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ADOPTED PROJECT: EnablExercise in Crohns: A qualitativE study to uNderstAnd the Barriers and faciLitators to physical activity and Exercise IN children and adolescents with CROHN’S disease

Principal Investigator: Dr Zoe Saynor

Co ApplicantsDr Nadeem AfzalDr Christopher RobertsProfessor Kelly MackintoshDr Danielle Lambrick, Professor James Faulkner, Mr William Freer (PPI Contributor)

Partners: University of Portsmouth, University Hospital Southampton NHS Foundation Trust, Swansea University, University of Winchester, For Crohns (charity), Guts UK (Charity)

Duration: 12 Months

Background:

We know that people with inflammatory bowel disease (IBD), of which one of the main forms is Crohns, are at a high-risk of not meeting the physical activity recommendations for health, due to a combination of bowel and general physical symptoms (e.g. abdominal pain, diarrhoea and fatigue). Additionally, there are currently no physical activity and exercise guidelines for young people with IBD – making it difficult to advise what people should be doing. Researchers within our team have been monitoring the effects of COVID-19 and associated lockdowns on physical activity and mental health on a global scale, and saw negative impacts in both people with long-term conditions and in the wider population. However, there is currently no data to tell us how young people with e.g. Crohns have been impacted during this time. in our centre, we are seeing an increasing number of people with Crohns transitioning from paediatric to adult care with metabolic syndrome and we anticipate this will rise in response to the COVID-19 pandemic.

Objectives:

Assess the barriers to, and facilitators of, physical activity and exercise participation in young people with Crohns disease. Additionally, comparing their views to their parents/guardians and clinicians.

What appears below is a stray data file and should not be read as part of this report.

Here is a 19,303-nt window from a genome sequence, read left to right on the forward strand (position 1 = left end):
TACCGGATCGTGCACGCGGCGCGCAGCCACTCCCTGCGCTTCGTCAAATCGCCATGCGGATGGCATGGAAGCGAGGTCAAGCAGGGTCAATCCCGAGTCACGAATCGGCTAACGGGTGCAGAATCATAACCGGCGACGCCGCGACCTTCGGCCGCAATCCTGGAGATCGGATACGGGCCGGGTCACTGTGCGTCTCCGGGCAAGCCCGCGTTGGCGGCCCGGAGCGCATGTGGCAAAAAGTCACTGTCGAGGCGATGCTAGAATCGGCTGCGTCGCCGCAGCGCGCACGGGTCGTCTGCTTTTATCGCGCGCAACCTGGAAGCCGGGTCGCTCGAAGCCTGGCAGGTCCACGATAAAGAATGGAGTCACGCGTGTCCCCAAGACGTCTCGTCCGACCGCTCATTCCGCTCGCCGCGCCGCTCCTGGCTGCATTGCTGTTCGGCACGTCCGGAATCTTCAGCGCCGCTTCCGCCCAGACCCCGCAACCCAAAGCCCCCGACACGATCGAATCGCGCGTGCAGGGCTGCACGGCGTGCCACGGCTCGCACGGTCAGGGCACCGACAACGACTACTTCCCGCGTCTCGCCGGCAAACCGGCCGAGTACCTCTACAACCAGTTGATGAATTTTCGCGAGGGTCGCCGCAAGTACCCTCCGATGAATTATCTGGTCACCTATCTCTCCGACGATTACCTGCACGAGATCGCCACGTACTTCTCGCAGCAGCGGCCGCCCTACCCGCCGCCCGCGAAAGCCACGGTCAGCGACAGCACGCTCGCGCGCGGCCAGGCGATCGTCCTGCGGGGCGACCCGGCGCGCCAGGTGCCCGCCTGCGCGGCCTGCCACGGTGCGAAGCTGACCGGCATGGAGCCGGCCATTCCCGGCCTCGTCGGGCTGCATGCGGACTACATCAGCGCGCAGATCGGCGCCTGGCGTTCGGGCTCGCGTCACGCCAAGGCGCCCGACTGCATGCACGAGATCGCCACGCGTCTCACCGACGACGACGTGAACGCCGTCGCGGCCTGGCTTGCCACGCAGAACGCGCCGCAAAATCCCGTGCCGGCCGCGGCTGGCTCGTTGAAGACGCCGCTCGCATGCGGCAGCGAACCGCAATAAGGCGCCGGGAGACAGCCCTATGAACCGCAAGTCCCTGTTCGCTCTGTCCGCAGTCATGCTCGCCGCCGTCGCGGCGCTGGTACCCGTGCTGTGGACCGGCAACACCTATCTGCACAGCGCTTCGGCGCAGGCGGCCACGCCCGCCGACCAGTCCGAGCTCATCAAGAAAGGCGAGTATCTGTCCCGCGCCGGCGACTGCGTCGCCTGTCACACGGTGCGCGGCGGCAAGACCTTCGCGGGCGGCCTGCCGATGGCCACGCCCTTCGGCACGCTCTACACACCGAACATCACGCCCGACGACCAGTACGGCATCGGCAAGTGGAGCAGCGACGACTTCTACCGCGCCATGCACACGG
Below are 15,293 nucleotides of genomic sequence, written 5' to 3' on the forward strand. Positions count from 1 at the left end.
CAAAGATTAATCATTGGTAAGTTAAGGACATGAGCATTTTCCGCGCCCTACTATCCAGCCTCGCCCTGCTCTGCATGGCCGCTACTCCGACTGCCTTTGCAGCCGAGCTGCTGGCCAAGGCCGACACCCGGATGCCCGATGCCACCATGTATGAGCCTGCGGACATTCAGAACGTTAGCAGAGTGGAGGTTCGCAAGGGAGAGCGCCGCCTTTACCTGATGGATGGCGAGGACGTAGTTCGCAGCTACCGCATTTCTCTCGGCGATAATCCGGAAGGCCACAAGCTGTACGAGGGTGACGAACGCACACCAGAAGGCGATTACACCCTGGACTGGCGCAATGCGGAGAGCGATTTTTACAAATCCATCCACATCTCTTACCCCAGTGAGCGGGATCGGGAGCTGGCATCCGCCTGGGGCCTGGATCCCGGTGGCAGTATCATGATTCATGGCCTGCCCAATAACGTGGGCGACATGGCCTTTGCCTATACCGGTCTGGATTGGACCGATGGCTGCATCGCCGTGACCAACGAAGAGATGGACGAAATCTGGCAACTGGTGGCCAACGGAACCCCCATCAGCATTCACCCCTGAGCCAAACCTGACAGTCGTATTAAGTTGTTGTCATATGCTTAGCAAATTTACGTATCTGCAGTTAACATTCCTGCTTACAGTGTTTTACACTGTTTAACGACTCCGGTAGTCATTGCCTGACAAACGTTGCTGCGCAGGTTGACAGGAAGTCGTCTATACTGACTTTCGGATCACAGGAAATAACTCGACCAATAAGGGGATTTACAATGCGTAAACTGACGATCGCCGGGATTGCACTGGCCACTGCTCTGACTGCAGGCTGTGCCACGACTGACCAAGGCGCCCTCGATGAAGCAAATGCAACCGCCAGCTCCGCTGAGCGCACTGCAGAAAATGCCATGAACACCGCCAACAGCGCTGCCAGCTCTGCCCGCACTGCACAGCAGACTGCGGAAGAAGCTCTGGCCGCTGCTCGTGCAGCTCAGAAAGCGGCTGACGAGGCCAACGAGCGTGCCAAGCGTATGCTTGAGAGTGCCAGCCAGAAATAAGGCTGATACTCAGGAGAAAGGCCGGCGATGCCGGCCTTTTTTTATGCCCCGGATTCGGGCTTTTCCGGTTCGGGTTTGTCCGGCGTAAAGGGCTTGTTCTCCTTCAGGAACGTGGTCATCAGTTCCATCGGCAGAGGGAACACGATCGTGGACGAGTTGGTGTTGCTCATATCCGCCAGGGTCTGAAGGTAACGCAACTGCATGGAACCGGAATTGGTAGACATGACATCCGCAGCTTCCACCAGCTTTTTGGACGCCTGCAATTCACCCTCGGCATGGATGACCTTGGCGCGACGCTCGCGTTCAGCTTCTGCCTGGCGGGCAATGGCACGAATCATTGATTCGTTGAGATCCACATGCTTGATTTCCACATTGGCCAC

Design and Methods:

The proposed research will be a qualitative cross-sectional study consisting of individual semi-structured interviews with the three participant groups (in clinic for young people; videoconference for parents/guardians and clinicians). The interview schedule will be co-developed with people living with Crohns. Information from the interview will be digitally recorded, transcribed verbatim and thematically analysed. For the young people with Crohns involved in the study, we are interested in documenting their disease activity and nutritional/growth status at the time of interview so will use the Paediatric Crohns Disease Activity Index (PCDAI) to determine remission, mild activity, or moderate-to-severe activity and growth ‘weight height and BMI’ Z-scores for this.

Clinical and Scientific Impact:

Physical activity is important for both mental and physical health and is particularly important in people with a long-term condition. This work will provide important understanding of the views and experiences of young people with Crohns, their parents/guardians and clinicians surrounding physical activity and exercise. The findings from this qualitative study will provide insight as to why young people with Crohns may not undertake physical activity and exercise and will help inform the design and delivery of future appropriate physical activity and exercise programmes for this population. This information would complement our ongoing research (The ACTIVE-IBD Study), and will inform future funding applications to develop, evaluate and implement educational and interventional resources to increase the physical activity and exercise undertaken by young people living with Crohns. This funding award will help expedite our journey to the end goal of improving this provision and, ultimately, the quality of lives of people with Crohns